The following account is from the original 1945 report by Charles Kiley, a Stars and Stripes reporter given exclusive access by Gen. Dwight D. Eisenhower to the negotiations that went on before the signing of the peace accord.
REIMS, May 8 — The Third Reich surrendered unconditionally to the Allies at Gen. Eisenhower’s Forward HQ here at 02:45 hours on Monday.
The terms of surrender, calling for the cessation of hostilities on all fronts at one minute past midnight (Double British Summer Time) Wednesday May 9, were signed on behalf of the German Government by Col. Gen. Gustav Jödl, Chief of the Wermacht and Chief of Staff to Führer Karl Dönitz.
Under Jödl’s signature were those of Lt. Gen. Walter Bedell Smith, chief of staff to the Supreme Allied Commander; General Ivan Suslaparov, head of the Russian mission to France who was authorized by Moscow to sign on behalf of Soviet forces; and General Francois Sevez of France.
The surrender was signed in five minutes in the war room at Supreme Headquarters here, 55 miles east of Compiegne Forest where Germany surrendered to the Allies in the last war, November 11, 1918, and the scene of the capitulation of France to the Third Reich in this war June 21, 1940.
The terms were signed in less than ten hours after the arrival of Jödl by plane from Germany, and 34 hours after final negotiations had first begun with the arrival Saturday of Gen. Adm. Hans- George Friedeburg, Commander-in-Chief of the German Navy, who on Thursday had headed the Nazi delegation which surrendered to the 21st Army Group all German armed forces in Denmark, Holland and northwestern Germany.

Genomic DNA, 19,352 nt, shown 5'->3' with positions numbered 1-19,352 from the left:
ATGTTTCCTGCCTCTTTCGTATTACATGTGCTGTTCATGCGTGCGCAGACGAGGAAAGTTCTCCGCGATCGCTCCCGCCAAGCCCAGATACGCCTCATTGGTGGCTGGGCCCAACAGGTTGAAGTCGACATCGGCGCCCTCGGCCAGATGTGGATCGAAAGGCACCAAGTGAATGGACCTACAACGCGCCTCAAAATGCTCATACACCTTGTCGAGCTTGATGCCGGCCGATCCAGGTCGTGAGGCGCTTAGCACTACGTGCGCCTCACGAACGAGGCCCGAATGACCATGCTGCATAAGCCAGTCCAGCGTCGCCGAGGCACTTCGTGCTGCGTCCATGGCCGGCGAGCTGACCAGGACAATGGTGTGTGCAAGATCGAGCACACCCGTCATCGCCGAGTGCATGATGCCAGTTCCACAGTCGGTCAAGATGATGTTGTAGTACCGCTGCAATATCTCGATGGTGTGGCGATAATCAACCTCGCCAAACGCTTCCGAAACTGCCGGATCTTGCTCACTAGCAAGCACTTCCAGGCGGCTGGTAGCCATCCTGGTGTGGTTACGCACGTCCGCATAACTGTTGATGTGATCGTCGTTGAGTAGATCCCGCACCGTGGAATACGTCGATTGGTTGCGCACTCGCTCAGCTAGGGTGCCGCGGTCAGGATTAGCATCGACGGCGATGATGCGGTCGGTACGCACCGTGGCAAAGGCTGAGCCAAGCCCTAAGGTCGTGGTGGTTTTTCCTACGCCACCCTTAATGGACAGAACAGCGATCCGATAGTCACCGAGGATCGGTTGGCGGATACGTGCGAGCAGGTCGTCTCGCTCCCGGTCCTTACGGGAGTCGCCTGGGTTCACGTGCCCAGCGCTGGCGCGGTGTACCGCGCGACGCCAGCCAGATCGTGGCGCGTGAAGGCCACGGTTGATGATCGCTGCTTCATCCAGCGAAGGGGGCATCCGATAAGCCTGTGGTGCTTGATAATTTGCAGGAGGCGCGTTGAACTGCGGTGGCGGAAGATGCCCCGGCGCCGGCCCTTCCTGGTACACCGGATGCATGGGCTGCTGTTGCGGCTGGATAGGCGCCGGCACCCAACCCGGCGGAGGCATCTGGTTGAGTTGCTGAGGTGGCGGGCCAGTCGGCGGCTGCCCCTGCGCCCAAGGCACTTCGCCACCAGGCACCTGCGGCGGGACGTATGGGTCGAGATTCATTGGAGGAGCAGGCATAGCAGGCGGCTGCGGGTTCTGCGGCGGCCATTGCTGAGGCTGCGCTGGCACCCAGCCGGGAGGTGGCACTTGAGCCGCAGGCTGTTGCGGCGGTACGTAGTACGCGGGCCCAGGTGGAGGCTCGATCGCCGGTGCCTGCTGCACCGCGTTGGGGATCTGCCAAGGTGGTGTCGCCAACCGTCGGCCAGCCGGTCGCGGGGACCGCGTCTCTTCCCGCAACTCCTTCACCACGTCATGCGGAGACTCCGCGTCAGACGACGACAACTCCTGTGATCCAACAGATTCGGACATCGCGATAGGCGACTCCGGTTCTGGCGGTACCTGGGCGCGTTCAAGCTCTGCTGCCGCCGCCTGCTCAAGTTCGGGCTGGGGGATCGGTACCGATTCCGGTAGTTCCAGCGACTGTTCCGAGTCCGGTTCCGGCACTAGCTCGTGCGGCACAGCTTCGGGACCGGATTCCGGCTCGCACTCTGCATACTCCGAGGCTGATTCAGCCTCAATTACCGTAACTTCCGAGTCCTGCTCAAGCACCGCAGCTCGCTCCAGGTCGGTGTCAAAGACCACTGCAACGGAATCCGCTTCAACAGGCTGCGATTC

Eisenhower did not take part in the actual surrender. He remained in his office with his Deputy Supreme Commander, Air Chief Marshal Sir Arthur Tedder, during the ceremonies.
Flanking Jödl at the surrender table were Friedeburg and Major Gen. G.S. Wilhelm Oxenius, Jödl’s aide.
There were no dramatics during the surrender. It was conducted on a business-like basis. Correspondents, cameramen and photographers already were in the war room when the first group of high-ranking Allied officers entered at 02:29 hours. In that group were three Russian officers, General Carl A. Spaatz and Lt. Gen. F.E. Morgan, Adm. Sir Harold Burrough and Air Marshal Sir J. M. Robb. One minute later Maj. Gen. H.R. Bull, Assistant Chief of Staff, entered the room.
At 02:34 Smith entered, walked to his chair and talked with Morgan and Burrough. Sevez and Col. Pedron arrived at 02:35 and went to their seats. Two minutes later Strong, who had taken part in all preliminary discussions with the Germans as interpreter for Smith as well as in his official capacity as G2, SHAEF [Supreme Headquarters Allied Expeditionary Force], arrived and informed Smith the German delegation was ready.
Smith answered curtly: “Bring them in.”
The Germans were escorted by Brig. E.J. Ford, SHAEF chief of operational intelligence. Friedeburg came first, followed by Jödl, erect and expressionless, his uniform neat, his boots highly polished, walked straight to the center of the huge wooden table, and faced Smith. Friedeburg and Ovenius fell in on both sides of Jödl. The Germans and Allied officers took their seats, Gen. Strong standing behind Jödl to interpret.